It’s crucial to keep in mind that these are people I know personally, and there’s no malevolence involved; a lot of people just don’t pay attention online the way “we” do and if they see something that looks cool enough (or worse, confirms their existing biases and prejudgments), they’re happy to assume it’s real and repeat it as such. That being the case, those of us who do pay attention, and even repeat things in large venues of our own, have a special responsibility to assume everything is bullshit at all times, and discuss (or disregard) it accordingly. Being proven right is a great feeling, and there’s not really any penalty for putting something out there and saying “I’ve been told this is true” when there’s little danger of an official source contradicting you anytime soon—but journalism it is not. Real news reporting is knowing what not to say; a good tell that a news site knows what it’s doing is when the reporter says a given rumor conflicts with (or is backed up by) other things they’ve heard off the record—because that means they know more than they’re publishing, rather than throwing everything at the wall with zero discretion. Which brings me to…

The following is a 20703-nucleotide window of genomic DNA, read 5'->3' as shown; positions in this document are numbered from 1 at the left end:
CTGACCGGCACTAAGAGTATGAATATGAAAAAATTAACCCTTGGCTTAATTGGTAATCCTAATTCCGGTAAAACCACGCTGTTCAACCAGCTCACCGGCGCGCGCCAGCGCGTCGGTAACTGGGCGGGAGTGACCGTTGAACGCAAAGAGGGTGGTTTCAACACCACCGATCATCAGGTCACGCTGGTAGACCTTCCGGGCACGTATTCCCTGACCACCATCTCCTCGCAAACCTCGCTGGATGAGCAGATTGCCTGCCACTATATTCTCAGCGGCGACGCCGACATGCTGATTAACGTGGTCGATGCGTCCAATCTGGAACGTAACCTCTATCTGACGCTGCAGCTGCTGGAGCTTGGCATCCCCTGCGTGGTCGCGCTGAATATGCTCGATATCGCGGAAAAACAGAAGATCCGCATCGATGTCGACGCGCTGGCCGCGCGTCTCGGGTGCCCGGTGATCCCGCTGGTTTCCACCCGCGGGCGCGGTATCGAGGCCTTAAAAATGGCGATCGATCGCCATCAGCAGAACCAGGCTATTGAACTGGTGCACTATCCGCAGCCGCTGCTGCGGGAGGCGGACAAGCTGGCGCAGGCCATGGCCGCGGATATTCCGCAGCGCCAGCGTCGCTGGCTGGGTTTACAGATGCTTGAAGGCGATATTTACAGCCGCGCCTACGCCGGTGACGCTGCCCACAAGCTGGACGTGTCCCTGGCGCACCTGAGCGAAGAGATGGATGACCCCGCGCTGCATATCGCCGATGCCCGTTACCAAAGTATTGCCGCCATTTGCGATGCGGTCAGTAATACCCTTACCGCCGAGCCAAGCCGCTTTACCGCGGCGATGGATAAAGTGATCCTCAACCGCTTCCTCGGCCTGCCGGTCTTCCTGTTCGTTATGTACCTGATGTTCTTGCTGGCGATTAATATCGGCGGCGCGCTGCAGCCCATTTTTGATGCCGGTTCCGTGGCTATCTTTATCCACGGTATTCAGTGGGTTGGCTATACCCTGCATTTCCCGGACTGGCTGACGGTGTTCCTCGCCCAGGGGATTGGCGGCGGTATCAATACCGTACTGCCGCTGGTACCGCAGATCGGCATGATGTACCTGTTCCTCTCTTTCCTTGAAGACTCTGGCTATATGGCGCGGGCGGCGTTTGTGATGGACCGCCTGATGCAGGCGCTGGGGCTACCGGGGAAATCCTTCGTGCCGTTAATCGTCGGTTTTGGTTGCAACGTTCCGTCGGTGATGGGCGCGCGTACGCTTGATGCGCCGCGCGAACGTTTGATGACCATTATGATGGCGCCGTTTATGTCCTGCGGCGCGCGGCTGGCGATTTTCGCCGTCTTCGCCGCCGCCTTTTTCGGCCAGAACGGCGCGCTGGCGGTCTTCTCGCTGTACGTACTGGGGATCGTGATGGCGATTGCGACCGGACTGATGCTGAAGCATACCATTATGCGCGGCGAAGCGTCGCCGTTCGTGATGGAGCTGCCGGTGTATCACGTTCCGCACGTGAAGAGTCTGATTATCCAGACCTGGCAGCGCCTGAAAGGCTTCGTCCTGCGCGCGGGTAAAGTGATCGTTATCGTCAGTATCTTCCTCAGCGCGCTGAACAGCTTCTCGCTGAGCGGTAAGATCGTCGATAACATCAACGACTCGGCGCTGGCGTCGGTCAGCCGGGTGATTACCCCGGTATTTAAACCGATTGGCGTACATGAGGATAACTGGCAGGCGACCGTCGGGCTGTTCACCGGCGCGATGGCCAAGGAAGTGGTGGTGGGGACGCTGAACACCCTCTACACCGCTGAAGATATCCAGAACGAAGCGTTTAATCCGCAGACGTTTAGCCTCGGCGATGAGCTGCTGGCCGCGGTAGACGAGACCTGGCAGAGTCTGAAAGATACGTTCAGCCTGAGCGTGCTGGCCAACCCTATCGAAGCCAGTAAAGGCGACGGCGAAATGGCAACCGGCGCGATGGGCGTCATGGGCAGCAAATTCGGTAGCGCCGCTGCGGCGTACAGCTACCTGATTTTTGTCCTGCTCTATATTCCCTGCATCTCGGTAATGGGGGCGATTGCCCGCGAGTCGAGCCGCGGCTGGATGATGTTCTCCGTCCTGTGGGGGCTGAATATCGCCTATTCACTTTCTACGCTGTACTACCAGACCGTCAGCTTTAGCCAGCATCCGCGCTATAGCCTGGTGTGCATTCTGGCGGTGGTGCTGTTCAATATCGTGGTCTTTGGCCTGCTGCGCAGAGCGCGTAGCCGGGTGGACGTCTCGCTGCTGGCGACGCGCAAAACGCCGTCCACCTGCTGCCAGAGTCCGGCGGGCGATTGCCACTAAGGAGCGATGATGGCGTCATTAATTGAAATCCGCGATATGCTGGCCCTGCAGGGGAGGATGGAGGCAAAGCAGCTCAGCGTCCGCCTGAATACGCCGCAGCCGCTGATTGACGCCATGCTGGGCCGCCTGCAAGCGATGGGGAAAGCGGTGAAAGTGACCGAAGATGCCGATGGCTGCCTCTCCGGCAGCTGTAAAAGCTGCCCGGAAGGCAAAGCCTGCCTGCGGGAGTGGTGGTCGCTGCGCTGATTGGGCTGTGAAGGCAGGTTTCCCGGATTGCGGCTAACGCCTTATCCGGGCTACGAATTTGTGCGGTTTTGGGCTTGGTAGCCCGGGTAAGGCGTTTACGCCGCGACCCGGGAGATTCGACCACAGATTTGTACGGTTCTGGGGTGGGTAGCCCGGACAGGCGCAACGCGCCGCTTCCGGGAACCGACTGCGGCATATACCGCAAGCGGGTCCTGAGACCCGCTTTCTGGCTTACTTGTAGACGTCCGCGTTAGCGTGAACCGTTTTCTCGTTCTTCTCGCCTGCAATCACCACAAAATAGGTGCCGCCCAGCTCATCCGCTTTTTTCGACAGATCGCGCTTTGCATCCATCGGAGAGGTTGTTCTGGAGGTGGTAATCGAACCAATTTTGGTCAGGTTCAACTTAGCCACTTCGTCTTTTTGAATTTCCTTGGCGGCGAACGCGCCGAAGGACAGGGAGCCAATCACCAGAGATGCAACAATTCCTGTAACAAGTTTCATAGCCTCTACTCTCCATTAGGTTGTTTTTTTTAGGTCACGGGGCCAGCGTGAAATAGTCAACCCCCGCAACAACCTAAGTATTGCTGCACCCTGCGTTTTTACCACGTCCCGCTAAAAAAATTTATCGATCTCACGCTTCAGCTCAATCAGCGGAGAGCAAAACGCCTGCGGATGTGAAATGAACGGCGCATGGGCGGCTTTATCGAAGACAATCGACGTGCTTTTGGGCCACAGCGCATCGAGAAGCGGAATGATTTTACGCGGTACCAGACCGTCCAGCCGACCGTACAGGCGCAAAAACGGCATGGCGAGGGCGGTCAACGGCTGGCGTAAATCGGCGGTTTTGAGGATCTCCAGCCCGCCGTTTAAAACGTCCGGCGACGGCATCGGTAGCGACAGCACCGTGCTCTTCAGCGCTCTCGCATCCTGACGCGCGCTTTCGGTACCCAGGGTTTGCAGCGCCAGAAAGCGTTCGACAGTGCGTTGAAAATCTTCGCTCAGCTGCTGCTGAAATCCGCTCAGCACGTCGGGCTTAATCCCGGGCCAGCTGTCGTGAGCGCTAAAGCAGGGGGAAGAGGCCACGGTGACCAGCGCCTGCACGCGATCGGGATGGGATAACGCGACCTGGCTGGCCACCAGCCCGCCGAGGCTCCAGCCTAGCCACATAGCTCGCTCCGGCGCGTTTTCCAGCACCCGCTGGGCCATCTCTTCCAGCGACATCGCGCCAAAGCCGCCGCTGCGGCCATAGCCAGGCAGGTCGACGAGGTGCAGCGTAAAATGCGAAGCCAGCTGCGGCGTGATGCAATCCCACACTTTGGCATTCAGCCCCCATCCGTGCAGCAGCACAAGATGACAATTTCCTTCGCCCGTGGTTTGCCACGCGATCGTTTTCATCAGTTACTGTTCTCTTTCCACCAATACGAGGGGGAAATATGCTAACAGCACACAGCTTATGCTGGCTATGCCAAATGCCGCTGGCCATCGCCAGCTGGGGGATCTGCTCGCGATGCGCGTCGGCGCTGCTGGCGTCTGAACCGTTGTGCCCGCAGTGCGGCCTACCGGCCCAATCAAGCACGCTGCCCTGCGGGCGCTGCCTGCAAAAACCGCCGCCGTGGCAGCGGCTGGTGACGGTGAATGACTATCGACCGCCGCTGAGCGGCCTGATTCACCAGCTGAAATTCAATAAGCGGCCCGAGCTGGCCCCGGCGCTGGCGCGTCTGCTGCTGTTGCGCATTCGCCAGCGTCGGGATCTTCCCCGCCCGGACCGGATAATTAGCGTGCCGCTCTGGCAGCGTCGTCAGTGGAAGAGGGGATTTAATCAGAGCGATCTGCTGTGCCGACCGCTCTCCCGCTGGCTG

Be conscious of what you know
“1,500 years ago, everybody knew that the Earth was the center of the universe. 500 years ago, everybody knew that the Earth was flat. And 15 minutes ago, you knew that humans were alone on this planet. Imagine what you’ll know tomorrow.”
– Agent Kay
Man, I love that line.
A good news reporter doesn’t just report on something; they study it. If you want to get up on a soapbox and speculate about the production of a film, it helps to know what film production is generally like. As an example, another Episode VII rumor I heard via my comic guy was that they’d released a teaser poster already—and this was about a week after the cast list was announced, presumably thanks to someone seeing this and, once again, just blindly assuming it was real. Of course, even sight unseen, anyone who knows the typical production timeline of a blockbuster science fiction film can tell you that teaser posters don’t usually come out when the cast just did their first table read a week ago.